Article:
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FOUNDATIONAL CONCEPTS OF CHRISTIAN EDUCATION

Preface

Starting with the belief that God is the source of all truth, education becomes the exciting adventure of seeking to appropriate knowledge in all its various facets under the guidance of the Holy Spirit.

Education that is Christian takes for its perspective the biblical view of God, mankind and the universe in their mutual relations.

While education in a Christian context does not guarantee truth, it does seek to establish the starting point apart from which ultimate truth can never be learned. It becomes essential, therefore, to establish the direction for education from this Christian perspective, and the following Statement has been drawn up in an attempt to make this clear as related to Geneva College. In no sense should it be considered as the last word, but it purports to be the foundational concept upon which scholarship under God may thrive and expand.

This view of education rests upon the historic Christian faith contained in the Scriptures, symbolized by the open Bible on the seal of the College. Holding to the summary of this faith as contained in the Westminster Confession of Faith of the mid-seventeenth century, the Reformed Presbyterian Church of North America has endeavored for over 150 years to offer through Geneva College an education that articulates the implications of the sovereignty of Jesus Christ over all of His creation.

For with Thee is the fountain of life; in Thy light shall we see light.” Psalm 36:9

The Theological Basis for Christian Education

The Christian View of God.
God is one being, existing in three persons: the Father, the Son and the Holy Spirit. He is a personal being, possessing in Himself all that personality means yet without limitation. He is the self-existent Creator, Preserver and Controller of the universe in its totality.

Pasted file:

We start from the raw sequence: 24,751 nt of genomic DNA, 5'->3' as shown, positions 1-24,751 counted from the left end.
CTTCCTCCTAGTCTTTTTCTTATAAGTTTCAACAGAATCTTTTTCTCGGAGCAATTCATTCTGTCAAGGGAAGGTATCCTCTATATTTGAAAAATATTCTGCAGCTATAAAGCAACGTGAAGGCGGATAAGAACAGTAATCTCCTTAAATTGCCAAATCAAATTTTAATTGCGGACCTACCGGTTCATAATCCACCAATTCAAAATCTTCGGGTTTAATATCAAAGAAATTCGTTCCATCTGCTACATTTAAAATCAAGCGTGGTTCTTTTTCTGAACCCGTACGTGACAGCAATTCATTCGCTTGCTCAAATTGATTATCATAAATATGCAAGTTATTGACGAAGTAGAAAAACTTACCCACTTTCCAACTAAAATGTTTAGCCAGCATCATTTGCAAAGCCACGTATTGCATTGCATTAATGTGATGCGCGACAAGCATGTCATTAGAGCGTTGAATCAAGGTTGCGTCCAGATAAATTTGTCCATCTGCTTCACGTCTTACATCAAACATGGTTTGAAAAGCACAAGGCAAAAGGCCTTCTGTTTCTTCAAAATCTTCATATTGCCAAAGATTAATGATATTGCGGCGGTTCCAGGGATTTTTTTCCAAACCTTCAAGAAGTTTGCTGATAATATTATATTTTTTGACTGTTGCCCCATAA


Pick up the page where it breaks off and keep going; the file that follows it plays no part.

The Christian View of Mankind.
Men and women are unique among all living creatures, being distinguished from the animals by being created in the image of God as rational, moral and spiritual beings. The purpose of human life is to glorify and to enjoy God, and only when life is so viewed can the highest happiness, welfare and honor be experienced. We are created as immortal beings. Earthly life is therefore preparatory to the life after death and should not be regarded as an end in itself, though as God’s creation the present earthly life has a real value of its own.

By our relationship to Adam, as representative of the human race, we are fallen creatures. By moral revolt against God, we lost both our position of communion with God and our ability to consciously reflect God’s glory, and instead became devoted to the worship and aggrandizement of self. Our fall into sin affected not only our moral nature but also our intellect, making us prone to error, and requiring divine revelation to determine ultimate standards and values in all fields. The moral and intellectual effects of sin are such that we are incapable of removing them by our own effort.

Jesus Christ, as the second Adam, died and rose again as our representative, in order that we who are chosen of God, regenerated by the Spirit, and by faith identified with Christ in His death and resurrection might be restored to fellowship with God in the Holy Spirit and enabled to glorify God actively in our lives. As believing Christians, having realized our union with Christ and hence our own death to sin and rising to newness of life in the Spirit, we renounce self-centeredness as a lifestyle and seek in every phase of our experience to understand and reflect God’s glory.

The Christian View of the Universe.
The universe, as the creation of God, serves to reveal God; and its revelation is true, valid, and useful in itself. The created universe, being full of God’s glory, is to be understood, appreciated, ruled and used by us. God in his goodness has bestowed upon us the ability to discover and use truths about the universe, which may be learned irrespective of a person’s spiritual relationship with Him. In seeking to understand the truth of the universe in all of its dimensions, we are responsible to use every faculty and effort, but the facts of the universe can be understood in the fullest sense only when viewed in relationship to God. Ultimate judgments must finally be made in the light of God’s Word, the Holy Scripture, which is the only adequate and inerrant standard of truth.